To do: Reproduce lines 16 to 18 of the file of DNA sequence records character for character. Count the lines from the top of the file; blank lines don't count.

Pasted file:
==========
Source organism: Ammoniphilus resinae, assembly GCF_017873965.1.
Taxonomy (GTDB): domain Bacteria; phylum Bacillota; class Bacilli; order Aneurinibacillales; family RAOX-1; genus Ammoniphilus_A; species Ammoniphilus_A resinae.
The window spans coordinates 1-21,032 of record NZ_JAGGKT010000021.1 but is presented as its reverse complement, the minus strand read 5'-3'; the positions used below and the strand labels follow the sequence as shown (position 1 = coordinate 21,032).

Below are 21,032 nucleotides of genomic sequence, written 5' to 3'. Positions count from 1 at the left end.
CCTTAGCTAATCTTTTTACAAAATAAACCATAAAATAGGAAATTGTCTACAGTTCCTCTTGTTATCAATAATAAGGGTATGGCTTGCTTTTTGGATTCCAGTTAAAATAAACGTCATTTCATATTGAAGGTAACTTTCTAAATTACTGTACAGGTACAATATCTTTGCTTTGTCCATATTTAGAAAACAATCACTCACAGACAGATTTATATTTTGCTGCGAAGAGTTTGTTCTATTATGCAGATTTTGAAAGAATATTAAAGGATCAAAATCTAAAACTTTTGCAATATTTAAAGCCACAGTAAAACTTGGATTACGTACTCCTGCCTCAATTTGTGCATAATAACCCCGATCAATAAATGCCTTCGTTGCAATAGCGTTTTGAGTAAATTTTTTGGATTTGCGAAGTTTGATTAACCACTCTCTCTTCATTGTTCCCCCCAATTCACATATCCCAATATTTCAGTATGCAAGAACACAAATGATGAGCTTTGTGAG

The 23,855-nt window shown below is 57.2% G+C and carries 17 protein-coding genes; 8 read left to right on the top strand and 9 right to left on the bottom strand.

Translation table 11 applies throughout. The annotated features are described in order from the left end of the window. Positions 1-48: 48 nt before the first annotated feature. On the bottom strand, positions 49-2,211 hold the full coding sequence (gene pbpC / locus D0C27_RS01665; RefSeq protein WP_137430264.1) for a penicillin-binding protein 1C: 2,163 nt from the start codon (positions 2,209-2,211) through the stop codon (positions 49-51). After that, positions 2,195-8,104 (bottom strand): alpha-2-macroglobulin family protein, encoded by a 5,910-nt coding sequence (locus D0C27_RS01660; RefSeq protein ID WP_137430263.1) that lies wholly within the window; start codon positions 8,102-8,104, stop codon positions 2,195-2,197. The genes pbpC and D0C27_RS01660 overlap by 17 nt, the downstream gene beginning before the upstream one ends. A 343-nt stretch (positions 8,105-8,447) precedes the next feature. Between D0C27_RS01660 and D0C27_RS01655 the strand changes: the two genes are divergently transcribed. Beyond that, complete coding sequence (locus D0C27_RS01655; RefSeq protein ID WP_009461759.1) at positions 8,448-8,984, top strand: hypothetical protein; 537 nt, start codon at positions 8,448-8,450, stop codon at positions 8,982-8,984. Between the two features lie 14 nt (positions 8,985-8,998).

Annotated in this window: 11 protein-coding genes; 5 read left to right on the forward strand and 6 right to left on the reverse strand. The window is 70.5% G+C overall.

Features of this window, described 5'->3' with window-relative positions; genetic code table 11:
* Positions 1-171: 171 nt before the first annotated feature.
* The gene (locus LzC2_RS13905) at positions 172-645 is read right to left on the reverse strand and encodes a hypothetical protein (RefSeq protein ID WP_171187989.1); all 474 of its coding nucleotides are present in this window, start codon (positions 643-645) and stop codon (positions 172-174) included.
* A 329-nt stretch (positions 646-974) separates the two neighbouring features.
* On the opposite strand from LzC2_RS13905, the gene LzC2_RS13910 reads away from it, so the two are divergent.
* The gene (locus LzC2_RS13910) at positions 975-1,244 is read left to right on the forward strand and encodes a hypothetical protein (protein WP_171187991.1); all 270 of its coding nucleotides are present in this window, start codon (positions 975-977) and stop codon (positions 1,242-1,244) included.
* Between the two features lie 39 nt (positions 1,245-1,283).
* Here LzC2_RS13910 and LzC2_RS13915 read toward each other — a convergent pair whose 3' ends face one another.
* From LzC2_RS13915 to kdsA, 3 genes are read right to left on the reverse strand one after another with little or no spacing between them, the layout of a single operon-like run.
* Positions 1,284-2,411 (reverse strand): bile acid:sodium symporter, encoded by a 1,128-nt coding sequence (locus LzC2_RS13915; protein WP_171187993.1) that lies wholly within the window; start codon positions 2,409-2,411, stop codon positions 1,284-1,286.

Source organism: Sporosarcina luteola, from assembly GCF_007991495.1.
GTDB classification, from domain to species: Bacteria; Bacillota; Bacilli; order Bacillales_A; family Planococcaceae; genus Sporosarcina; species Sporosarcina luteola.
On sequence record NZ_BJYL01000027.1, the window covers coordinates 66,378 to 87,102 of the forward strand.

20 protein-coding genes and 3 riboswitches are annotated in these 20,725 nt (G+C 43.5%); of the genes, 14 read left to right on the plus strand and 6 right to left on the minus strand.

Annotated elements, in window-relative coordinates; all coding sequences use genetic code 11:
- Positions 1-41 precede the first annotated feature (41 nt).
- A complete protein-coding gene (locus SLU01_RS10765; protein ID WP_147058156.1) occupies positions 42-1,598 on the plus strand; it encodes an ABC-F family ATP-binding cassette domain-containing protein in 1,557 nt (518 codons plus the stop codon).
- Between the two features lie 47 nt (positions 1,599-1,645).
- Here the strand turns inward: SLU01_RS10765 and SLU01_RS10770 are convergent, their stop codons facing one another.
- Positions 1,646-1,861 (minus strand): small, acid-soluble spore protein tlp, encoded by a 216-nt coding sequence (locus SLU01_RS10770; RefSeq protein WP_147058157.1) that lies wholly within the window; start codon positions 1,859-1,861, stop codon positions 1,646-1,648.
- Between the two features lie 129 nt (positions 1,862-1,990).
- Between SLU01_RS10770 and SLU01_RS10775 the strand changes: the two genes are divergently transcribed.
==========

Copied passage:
* Here LzC2_RS13910 and LzC2_RS13915 read toward each other — a convergent pair whose 3' ends face one another.
* From LzC2_RS13915 to kdsA, 3 genes are read right to left on the reverse strand one after another with little or no spacing between them, the layout of a single operon-like run.
* Positions 1,284-2,411 (reverse strand): bile acid:sodium symporter, encoded by a 1,128-nt coding sequence (locus LzC2_RS13915; protein WP_171187993.1) that lies wholly within the window; start codon positions 2,409-2,411, stop codon positions 1,284-1,286.